Is similar functionality available in the driver API? I.e. if a GPU is set to a single context, will cuCtxCreate() fail on that device? I suppose I can just try the next device until I either run out or find one?



cuCtxCreate will fail. There’s no syntactic sugar in the driver API to handle multiple devices, but it behaves exactly as you would expect.

Since CUDA 1.1, we’ve been rolling our own solution too, but it’s had some other advantages. We created a wrapper library that only exposes the GPUs allocated to that user by a scheduler/batch system, but it is probably best described just by posting a relevant section from the user readme below.

CUDA Wrapper USER readme


The CUDA wrapper library is typically implemented in a forced preload, such

that the device allocation calls to CUDA are intercepted by it for a few

different benefits. Only users requesting multiple GPUs per node really need

to be aware of it’s transparent operation. The wrapper libary accomplishes

three things:

  1. Virtualizes the physical GPU devices to a dynamic mapping, that is always

    zero indexed. The virtual devices visible to the user map to a consistent

    set of physical devices, which accomplishes “user fencing” on shared

    systems and prevents users from accidentally trampling one another.

  2. Rotates the virtual to physical mapping for each new process that requests

    a GPU resource. This provides a method for large parallel tasks to use

    common startup parameters and still use multiple device targets. i.e.

    When each new process calls for gpu0, the underlying physical device gets

    shifted, or rotated if you will, allowing for the next process calling for

    gpu0 to get the next allocated physical device. Please note that rotation

    does not occur for new threads within a single process- only for new

    processes. CAUTION Users accustomed to targeting gpu0, gpu1, etc with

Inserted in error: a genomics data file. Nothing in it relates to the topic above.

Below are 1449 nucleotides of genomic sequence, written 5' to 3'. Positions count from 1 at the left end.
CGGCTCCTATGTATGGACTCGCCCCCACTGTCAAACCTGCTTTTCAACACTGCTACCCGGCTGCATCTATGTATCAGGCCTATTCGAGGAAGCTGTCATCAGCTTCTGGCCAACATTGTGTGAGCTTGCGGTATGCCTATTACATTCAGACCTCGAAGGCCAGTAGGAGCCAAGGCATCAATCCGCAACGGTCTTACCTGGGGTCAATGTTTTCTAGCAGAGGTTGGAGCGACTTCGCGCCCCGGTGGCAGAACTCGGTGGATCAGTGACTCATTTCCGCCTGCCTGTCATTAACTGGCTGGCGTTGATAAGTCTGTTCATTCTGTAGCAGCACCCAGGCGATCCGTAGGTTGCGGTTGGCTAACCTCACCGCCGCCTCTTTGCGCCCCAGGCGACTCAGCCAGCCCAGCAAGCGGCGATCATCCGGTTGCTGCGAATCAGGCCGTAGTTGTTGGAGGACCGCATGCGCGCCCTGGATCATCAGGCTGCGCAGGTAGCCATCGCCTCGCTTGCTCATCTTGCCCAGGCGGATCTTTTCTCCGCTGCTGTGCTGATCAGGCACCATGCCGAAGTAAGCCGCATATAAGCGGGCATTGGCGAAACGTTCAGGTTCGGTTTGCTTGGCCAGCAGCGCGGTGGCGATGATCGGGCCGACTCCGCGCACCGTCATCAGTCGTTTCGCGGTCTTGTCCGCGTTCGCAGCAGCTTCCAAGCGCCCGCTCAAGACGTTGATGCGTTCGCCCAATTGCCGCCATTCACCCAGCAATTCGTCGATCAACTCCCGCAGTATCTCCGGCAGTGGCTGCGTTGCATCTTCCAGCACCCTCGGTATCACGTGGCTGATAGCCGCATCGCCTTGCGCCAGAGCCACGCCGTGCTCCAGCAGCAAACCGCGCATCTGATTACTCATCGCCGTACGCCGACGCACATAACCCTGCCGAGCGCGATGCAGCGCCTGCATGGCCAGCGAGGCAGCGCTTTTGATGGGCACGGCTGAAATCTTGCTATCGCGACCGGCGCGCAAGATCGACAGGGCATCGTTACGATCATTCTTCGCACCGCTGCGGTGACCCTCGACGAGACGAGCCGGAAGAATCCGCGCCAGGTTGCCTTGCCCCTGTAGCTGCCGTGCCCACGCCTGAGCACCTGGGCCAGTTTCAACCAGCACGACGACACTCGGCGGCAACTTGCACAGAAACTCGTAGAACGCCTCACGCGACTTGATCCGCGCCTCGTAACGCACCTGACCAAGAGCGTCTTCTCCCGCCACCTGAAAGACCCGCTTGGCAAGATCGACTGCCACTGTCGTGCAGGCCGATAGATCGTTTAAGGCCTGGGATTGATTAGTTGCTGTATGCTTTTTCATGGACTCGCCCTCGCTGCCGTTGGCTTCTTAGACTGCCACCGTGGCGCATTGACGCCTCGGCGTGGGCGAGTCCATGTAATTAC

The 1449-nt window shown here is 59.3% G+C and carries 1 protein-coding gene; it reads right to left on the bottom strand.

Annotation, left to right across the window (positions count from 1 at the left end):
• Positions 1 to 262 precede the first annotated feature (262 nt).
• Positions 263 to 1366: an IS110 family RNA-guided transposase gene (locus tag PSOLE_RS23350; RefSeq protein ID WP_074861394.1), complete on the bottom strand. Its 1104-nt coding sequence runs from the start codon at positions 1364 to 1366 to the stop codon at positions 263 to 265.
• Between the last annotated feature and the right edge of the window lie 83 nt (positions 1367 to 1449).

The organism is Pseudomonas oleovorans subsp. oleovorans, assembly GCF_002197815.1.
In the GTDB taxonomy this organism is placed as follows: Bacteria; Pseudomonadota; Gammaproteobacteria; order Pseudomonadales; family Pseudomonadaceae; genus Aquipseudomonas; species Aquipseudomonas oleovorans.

different processes on systems without this wrapper must understand this

    feature to avoid trampling their own processes. e.g. If you have two

    GPU devices allocated, and you launch two processes, one targeted to gpu0,

    and the other targeted to gpu1- both processes will be using the same gpu

    device! Call them each against gpu0 unless they’re different threads

    within a single process.

  3. NUMA affinity, if relevant, can be mapped between CPU cores and GPU

    devices. This has been shown to have as much as 25% improvement in host

    to device memory bandwidth. This feature is transparent.

There is a link to download it on this page (search for CUDA Wrapper Library):

Also included in it is a memory scrubber utility, which we run between user jobs so that userB can’t read out whatever userA left in the GPU memory.

Jeremy Enos


Yeah, Jeremy’s library is a big part of why we’ve gone with exclusive mode as opposed to something else–it seems to work well and people like it. Exclusive mode gets you #1 and #2 easily enough. #3 is coming in a future driver release.


Until 2.2,

you can watch

with a good solution that we have tested with SGE. With this, all you need is a termination script or clean script in the case of our process has aborted.

Best regards,

Guillermo Andrade

actually exclusive mode is available right now (before 2.2 final toolkit comes out) using nvidia-smi and 185.18.04.